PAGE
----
Thursday, 5 June 2008

Aquagear Survivor Review

So far; I have used the bottle over 6 days on two separate trips.

The first a 2-day trip in the Peak District and the second 4-days in Scotland.

The main points of the Aquagear bottle are that it is light, easy-to-use, easy to fill and removes most of the nasties that worry us, i.e cryptosporidium, giardia and e-coli.

The bottle will also remove taste from water, so if you wanted to be extra careful and use either iodine or chlorine tablets the taste from these would be removed.  I haven’t fully tested this claim as I don’t use either of these tablets but water taken from a tap in the Peak District which when drunk untreated tasted of chlorine didn’t after being run through the bottle.

On the trip to Scotland I took only the bottle and a 1 litre platypus bottle, the initial idea was to fill the Aquagear bottle in the water course then transfer the water to the platypus.

I attempted this on the first night’s wild camp but found it to be a lot of faffing about; the main reasons were that, it took roughly 2 ½ fills of the aqua bottle to fill the platypus, the top of the aqua bottle is roughly the same size as the opening of the platypus which meant that it would get stuck in the platypus and then air would not get sucked back into the aqua bottle to allow me to squeeze it again to push water through.

After this, that idea was abandoned and I just filled the platypus and the aqua bottle and used the water from it and when empty refilled from the platypus.

During the day, if it was easy enough to fill the aqua bottle straight from streams I would or if a bit difficult to get to the stream I would fill a nalgene bottle and then transfer water to the aqua bottle.

Filling the bottle did need a bit of a technique at times. I made sure that the bottle faced up stream and squeezed it, this helped to drag the water into the bottle.

Using this technique meant that most of the bottle filled with water but because of the design of the bottle I could not completely fill it.  This is because when the bottle is inverted the right way-up the water fills the bottom and leaves about an inch unfilled at the top.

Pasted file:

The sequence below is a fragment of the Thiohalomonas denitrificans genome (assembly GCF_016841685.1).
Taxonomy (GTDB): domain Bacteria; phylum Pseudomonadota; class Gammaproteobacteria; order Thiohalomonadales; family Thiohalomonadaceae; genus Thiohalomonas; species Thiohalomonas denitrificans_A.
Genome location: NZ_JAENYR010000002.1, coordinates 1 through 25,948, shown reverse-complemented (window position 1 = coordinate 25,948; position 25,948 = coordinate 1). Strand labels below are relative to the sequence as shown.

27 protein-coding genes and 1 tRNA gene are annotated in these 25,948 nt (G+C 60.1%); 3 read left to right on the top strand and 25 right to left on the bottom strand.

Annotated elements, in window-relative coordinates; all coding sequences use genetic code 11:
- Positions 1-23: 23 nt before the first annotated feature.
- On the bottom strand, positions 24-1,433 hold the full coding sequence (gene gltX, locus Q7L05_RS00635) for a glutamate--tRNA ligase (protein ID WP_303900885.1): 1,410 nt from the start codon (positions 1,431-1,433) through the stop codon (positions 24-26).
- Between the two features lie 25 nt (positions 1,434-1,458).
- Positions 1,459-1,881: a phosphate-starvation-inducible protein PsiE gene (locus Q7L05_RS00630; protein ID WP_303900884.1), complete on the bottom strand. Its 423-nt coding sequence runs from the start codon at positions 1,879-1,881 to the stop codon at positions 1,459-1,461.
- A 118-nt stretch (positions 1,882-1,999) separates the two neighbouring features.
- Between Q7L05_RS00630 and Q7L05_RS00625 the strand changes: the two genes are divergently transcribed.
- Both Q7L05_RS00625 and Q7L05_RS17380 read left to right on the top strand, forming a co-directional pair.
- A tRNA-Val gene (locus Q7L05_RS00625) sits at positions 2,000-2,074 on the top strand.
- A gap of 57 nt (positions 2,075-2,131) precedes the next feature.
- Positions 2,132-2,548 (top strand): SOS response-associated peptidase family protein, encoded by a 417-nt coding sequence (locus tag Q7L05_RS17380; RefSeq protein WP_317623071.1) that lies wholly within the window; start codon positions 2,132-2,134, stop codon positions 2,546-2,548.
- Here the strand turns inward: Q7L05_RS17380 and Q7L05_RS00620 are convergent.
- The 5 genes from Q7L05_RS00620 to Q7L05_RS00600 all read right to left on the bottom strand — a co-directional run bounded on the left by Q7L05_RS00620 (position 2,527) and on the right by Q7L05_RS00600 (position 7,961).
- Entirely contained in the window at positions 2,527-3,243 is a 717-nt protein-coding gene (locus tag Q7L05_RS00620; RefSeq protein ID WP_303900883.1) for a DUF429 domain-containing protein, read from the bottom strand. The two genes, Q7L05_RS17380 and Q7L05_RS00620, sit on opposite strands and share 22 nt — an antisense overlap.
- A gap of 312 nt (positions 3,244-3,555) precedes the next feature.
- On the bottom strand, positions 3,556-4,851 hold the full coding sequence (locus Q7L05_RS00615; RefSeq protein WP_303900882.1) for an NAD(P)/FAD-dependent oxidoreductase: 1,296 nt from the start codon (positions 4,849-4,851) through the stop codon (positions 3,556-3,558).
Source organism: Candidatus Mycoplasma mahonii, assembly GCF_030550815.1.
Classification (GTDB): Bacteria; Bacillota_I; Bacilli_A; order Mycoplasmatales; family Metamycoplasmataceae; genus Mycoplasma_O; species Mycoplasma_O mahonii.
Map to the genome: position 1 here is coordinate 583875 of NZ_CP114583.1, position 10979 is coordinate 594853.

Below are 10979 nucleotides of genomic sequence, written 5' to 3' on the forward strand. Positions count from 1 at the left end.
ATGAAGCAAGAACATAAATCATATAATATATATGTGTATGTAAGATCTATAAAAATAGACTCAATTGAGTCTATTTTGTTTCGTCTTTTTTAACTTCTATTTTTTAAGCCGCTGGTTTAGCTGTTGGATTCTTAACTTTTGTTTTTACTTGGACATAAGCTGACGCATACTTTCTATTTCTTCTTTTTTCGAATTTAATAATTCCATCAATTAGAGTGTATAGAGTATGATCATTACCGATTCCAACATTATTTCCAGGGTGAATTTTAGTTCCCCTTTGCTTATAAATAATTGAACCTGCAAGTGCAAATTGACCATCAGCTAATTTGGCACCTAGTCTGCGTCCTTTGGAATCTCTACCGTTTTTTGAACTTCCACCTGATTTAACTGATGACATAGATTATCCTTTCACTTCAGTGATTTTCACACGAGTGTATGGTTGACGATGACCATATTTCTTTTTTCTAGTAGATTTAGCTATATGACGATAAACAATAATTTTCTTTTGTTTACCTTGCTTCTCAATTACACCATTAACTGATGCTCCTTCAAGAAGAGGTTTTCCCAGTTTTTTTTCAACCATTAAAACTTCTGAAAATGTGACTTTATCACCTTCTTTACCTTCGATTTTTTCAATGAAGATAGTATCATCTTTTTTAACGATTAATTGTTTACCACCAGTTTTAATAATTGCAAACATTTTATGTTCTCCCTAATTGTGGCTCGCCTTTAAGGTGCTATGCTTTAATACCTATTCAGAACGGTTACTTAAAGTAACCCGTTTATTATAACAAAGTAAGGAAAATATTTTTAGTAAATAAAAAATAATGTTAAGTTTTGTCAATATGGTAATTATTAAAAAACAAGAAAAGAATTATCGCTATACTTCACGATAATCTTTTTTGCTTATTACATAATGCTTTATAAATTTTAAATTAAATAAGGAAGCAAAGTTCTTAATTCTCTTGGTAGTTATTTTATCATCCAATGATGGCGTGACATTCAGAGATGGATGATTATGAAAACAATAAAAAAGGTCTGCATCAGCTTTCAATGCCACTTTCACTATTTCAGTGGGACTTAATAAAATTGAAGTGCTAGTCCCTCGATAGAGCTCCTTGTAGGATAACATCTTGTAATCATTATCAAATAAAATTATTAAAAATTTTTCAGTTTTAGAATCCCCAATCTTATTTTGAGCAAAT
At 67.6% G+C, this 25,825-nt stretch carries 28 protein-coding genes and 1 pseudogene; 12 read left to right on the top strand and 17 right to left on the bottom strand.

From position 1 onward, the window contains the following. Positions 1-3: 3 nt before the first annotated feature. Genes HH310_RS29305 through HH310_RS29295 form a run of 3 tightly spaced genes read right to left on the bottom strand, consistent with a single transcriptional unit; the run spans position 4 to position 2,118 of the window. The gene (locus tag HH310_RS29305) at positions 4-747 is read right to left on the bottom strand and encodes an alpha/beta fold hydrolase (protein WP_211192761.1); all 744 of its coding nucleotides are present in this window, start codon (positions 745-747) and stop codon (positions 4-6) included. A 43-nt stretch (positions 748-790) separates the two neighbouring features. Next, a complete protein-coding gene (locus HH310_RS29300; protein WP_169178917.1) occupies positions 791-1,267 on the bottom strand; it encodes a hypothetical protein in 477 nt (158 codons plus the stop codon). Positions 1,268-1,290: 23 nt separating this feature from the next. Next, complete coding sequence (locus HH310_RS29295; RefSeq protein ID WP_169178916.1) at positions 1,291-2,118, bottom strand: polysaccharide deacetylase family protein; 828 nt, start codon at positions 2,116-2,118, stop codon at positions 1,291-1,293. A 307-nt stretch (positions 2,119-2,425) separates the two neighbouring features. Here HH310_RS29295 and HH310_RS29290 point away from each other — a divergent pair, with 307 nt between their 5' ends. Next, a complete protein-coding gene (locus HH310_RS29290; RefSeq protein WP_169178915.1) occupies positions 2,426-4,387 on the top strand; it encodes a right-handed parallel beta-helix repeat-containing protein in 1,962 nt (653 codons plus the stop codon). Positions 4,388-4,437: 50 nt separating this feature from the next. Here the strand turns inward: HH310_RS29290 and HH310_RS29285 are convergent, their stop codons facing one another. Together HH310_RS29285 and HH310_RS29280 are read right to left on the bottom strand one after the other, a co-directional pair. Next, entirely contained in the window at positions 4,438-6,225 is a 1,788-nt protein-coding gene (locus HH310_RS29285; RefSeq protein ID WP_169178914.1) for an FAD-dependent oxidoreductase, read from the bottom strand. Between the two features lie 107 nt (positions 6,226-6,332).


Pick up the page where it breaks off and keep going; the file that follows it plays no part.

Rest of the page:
Drinking from the bottle is simple; remove the dust cup, pop the spout and then squeeze the bottle.  The squeezing need to be a steady gentle pressure which will give roughly a mouthful of water before needing to be released to allow air back into the bottle so the process can be started over.

Drinking from this bottle is a steady process and because of this; it is not ideal if you are someone who guzzles down water.

The bottle is 500 ml (18 oz) and is fine when there are plenty of water sources to fill up from. On trips where water is scarcer I feel that bottle wouldn’t be large enough for these trips, as I can get through 500 ml quite quickly.  Although saying that I think the bottle would still be part of my regular kit as it does give me the chance to source water while out and about.

The only niggle I have with the bottle is that the paint on it started to come away from day one and has continued, funnily enough though it is only the paint giving the directions of use that is coming off, not the company logo.


  1. I've yet to use it in anger but my intended approach is to only use it for drinking water. The rest gets l;oaded up in the platypus bladders as normal, and then used for cooking/washing as normal. i hope that means less faffing about.

    Sounds like a plan - lets see how it works out in the real world

  2. Love your blog. I'm an avid backpacker too. Been doing it for a whopping four years. I was always intrigued by stories of survival. And why people like us hit the outdoors - even with the inherent danger that we may not come back.

    So I started a new blog about it, I've been compiling stories of hiking mishaps - people getting lost, people being found and unfortunately people paying the ultimate price for their love of the outdoors.

    Check it out, Maybe we can swap blogrolls too.